This article originally appeared on Forbes.com
In a topsy-turvy economic environment that continues to send mixed signals, many companies are finding novel ways to reduce costs while continuing to invest in long-term business transformation initiatives.
Before we get into how companies are managing to walk this tightrope, it’s worth talking about who the corporate leaders are that are guiding their companies across the highwire. At the forefront of the movement, you’ll find companies’ chief supply chain officers (CSCOs) and chief financial officers (CFOs). Increasingly, these C-suite execs are forming powerful partnerships to break down organizational silos and find new ways of doing business.
The timing couldn’t be better. Deloitte’s recent 2Q 2023 CFO Signals survey notes that only 34% of CFOs rated the current North American economy favorably, down from 40% in the prior quarter. They also have lower expectations of economic conditions improving within the next year.
It’s a strange time. The Fed continues to tinker with raising interest rates to control inflation while fears of a possible recession linger. And yet, despite everything, consumer spending is remarkably strong. Talk about a balancing act. How much do you tighten the belt? How much is too much?
More than half of the CFOs surveyed by Deloitte said their CEOs are asking them to focus on cost reduction. More than one-third said their CEOs want them focused on strategy/transformation, performance management, revenue growth, investment and capital/financing. And more than one-quarter noted their CEOs are asking them to focus on working capital efficiency and risk management.
In other words, walk the tightrope.
In this climate, CSCOs and CFOs working together is a great formula for achieving equilibrium. Why?
CSCOs are, by necessity, adept at operations. (In fact, in many companies the roles of COO and CSCO are merging.) Also, many CSCOs now wield greater organizational power and influence after being elevated as direct reports to the CEO in the wake of recent historic supply chain disruptions.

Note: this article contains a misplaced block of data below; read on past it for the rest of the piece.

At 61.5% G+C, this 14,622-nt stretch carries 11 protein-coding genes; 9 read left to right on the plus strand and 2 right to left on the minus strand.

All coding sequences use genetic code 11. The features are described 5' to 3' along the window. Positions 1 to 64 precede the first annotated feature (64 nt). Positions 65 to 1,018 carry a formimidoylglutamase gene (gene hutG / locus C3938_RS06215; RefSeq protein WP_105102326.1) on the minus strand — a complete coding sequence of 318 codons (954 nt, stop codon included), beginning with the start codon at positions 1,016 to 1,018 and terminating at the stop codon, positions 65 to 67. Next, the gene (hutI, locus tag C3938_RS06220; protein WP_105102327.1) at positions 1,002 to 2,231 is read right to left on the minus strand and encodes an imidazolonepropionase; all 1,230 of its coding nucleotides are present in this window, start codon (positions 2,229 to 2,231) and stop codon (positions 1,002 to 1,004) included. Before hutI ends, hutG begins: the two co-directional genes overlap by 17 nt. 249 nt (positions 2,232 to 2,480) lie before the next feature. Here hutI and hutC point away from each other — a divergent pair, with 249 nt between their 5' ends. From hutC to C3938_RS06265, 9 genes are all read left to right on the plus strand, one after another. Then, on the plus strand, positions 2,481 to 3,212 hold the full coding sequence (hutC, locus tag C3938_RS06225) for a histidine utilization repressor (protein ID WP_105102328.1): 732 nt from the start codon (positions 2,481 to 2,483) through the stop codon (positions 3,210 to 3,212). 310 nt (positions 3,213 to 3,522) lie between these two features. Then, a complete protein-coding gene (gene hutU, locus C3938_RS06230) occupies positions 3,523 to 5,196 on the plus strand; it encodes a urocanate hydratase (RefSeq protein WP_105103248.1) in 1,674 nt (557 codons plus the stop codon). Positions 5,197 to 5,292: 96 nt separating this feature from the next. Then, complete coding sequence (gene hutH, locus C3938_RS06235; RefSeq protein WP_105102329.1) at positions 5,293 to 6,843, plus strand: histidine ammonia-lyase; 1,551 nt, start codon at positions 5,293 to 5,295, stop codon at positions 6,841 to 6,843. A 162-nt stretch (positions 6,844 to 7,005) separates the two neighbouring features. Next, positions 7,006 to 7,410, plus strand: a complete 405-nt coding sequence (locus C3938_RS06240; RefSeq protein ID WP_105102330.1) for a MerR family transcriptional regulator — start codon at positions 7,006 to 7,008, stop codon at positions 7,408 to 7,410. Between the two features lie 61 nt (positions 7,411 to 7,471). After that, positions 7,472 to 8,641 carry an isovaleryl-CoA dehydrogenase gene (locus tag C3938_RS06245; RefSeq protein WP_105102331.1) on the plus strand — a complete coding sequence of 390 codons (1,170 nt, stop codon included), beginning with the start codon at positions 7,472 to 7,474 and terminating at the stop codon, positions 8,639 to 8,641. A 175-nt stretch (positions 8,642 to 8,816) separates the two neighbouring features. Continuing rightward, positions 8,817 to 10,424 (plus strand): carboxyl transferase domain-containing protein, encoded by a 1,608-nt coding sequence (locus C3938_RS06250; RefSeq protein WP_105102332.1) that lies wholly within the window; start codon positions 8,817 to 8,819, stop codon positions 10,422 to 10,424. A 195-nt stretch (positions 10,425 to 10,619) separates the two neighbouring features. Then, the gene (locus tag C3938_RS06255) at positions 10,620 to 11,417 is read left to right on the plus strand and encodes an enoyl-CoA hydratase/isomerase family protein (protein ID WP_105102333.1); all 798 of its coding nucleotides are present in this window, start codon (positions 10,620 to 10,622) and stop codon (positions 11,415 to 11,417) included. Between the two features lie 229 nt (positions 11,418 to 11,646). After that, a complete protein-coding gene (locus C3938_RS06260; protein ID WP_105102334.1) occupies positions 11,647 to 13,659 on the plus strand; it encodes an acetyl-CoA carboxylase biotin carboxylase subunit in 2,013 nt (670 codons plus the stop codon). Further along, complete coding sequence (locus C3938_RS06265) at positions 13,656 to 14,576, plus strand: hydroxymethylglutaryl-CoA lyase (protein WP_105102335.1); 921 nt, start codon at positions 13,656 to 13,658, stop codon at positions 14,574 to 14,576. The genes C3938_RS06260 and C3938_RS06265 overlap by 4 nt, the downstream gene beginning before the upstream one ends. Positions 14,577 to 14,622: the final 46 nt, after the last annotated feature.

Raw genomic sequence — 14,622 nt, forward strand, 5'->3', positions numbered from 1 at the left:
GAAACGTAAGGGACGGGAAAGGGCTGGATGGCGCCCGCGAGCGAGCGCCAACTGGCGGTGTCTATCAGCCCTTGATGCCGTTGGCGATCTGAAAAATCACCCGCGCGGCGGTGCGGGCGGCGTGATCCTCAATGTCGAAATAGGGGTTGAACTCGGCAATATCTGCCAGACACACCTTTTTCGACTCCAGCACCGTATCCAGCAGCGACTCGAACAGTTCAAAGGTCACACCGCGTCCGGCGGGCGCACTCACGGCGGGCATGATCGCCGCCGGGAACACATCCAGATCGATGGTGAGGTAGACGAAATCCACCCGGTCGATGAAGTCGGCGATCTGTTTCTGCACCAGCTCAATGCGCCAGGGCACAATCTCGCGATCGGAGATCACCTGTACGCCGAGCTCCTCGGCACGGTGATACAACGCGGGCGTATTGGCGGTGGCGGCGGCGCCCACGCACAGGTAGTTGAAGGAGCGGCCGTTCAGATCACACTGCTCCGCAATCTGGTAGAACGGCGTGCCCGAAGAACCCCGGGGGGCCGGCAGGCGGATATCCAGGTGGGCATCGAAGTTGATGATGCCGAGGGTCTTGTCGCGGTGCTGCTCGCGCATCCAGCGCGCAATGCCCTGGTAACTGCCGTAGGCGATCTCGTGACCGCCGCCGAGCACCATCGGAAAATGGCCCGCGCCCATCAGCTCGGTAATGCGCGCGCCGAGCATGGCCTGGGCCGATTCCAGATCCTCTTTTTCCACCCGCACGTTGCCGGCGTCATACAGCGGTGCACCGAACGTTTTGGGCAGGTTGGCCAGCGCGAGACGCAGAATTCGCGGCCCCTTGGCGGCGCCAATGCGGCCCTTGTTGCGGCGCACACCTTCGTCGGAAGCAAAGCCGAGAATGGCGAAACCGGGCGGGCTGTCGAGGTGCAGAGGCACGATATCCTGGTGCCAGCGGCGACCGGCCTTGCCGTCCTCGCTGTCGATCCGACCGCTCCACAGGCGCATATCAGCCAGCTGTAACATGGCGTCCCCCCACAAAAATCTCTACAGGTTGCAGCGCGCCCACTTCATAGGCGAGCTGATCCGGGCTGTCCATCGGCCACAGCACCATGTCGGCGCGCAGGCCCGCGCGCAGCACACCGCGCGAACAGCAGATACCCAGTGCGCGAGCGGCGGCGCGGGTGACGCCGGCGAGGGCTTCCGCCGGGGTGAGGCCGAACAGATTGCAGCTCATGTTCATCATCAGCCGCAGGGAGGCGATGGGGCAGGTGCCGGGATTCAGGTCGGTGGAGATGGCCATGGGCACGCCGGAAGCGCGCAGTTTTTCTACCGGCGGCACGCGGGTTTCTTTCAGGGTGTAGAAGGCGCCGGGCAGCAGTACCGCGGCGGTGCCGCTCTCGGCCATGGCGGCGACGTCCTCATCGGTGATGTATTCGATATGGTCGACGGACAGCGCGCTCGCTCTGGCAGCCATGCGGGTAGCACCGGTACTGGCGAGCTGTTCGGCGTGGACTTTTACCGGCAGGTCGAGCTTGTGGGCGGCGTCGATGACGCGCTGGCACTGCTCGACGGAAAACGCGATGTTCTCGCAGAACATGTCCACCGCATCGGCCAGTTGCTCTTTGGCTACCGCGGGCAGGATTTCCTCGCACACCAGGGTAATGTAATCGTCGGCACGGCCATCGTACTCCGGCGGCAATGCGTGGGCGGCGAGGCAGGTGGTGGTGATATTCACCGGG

Pairing the CSCO skillset and remit with the financial savvy of CFOs makes for a powerful combination when it comes to balancing judicious spending with smart investments. Here are some of the changes underway:
A laser focus on ROI (in shorter timeframes). CFOs have stepped in to make decisions that used to be made by procurement departments. Together with CSCOs, CFOs are actively monitoring the ROI of every investment. That ROI doesn’t have to be astronomical, but it does need to be achievable in a relatively short timeframe, with an eye on cost reductions and operational efficiencies.
Restructuring contracts. This focus on near-term ROI is driving the restructuring of contracts away from long-term commitments. If the expected returns are realized, companies want out.
Manufacturing under the microscope. Companies are increasing their focus on making high-quality products while reducing waste in the manufacturing process. Working together, CFOs and CSCOs can optimize upstream suppliers and leverage logistics technology to keep manufacturing lines and labor operating at peak efficiency.
Breaking down the silos to find cross-functional efficiencies. Historically, the major component parts of supply chains — demand, supply, manufacturing, inventory, logistics — were managed in silos. Supply concerned itself with how to source products in the most cost-efficient manner. Manufacturing focused on efficiency, output and safety. Logistics mapped out how to get products to the right customer at the right time at the right place in the most cost-efficient way. There was precious little focus on the interconnectivity between these different functions and how inefficiency in one can impact another.
That’s changing. In the automotive and high-tech manufacturing sectors, for example, planners are analyzing commonalities in product lines in order to consolidate upstream processes and drive efficiencies in downstream product customization. Similarly, a greater focus on upstream supply pays dividends downstream in manufacturing and logistics by way of fewer defective products, reduced returns, etc.
And perhaps the most impactful opportunity of all might result from the tight coordination between supply planning and demand to optimize inventory carrying costs. Case-in-point: reducing the safety stock of top CPG companies by one percentage point would mean billions of dollars in savings.
It’s also critical to emphasize that achieving these kinds of cost reductions and efficiencies is only achievable by investing in supply chain technologies and sharing high-quality, free-flowing data across every company department (and with trusted external partners).
Ultimately, success in today’s volatile business environment is all about balance — a combination of cost optimization and smart investments that enable companies to do more with less. It’s a balancing act that more CSCOs and CFOs are navigating together, with aplomb.